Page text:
Its interesting watching how this generation makes itself understood to its peers, for those members of it with whom I interact in the classroom don't talk to me this way. Oh, on occasion I get "’sup, professor?" which I take at face value and frequently reply "’sup, student?"- which usually brings a smile, if a wry one. In the hallways and in the elevator I sometimes have the idea that these young people have begun to act like silent-movie stars - mugging for the camera with words replaced by gestures and poses. It seems to me the more inarticulate they are the more expressive their body language - though, perhaps, now I think about it, not so much resembling silent-movie stars, more modern-day TV actors.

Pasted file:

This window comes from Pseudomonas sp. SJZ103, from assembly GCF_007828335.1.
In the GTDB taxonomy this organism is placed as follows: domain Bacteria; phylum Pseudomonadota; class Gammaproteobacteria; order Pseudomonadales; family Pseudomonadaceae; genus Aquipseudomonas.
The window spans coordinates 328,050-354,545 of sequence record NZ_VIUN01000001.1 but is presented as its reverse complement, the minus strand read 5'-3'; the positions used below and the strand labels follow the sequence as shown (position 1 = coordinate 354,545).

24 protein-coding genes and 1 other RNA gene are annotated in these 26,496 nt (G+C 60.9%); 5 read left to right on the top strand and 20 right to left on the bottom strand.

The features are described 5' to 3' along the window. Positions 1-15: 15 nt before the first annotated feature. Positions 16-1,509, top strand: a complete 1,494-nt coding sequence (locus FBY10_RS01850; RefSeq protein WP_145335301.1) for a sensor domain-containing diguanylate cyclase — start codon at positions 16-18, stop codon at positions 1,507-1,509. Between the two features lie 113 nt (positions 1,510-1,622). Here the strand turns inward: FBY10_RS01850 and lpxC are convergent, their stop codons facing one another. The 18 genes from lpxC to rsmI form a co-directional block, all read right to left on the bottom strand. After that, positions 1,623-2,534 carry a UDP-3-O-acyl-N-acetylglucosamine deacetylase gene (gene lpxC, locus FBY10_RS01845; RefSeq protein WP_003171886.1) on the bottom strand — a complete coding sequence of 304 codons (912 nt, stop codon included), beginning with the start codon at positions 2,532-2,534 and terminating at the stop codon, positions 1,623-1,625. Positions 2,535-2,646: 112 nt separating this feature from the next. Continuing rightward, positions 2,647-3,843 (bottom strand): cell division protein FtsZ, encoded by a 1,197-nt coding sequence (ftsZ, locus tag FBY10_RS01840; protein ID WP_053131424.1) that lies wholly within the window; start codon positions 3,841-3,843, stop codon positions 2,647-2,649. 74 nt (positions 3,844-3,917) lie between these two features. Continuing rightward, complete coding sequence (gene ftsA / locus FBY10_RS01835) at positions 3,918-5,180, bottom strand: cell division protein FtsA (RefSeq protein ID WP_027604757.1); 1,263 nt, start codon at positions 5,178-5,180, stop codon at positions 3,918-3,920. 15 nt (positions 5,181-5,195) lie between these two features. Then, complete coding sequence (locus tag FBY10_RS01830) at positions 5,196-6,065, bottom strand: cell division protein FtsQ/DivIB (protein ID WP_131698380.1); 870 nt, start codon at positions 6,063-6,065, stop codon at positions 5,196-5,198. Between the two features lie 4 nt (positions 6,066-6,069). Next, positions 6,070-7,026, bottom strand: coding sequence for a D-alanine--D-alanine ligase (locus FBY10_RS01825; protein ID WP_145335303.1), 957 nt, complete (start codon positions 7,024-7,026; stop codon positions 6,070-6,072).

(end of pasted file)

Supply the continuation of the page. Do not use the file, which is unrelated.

I wondered once if it were fashionable to be inarticulate and whilst I think that is might be so, peer pressure, or rather pack behavior plays a role. This combination of gesture, facial expression and pose is a linguistic short form to which I've become accustomed and which I observe every day. I remember one teenager I overheard in an airport recently who was irritatingly unable to put two words together without an intrusive "like" or a gesture or a pose to fill in the missing words. I, like, was, like ... really, like... I mean... Her three uniformly clad and coifed companions were equally incomprehensible but it did not seem to matter for they all were having a great time. While I, like, in my, like, ungenerous way, wanted to .... well, I won't, like, go there.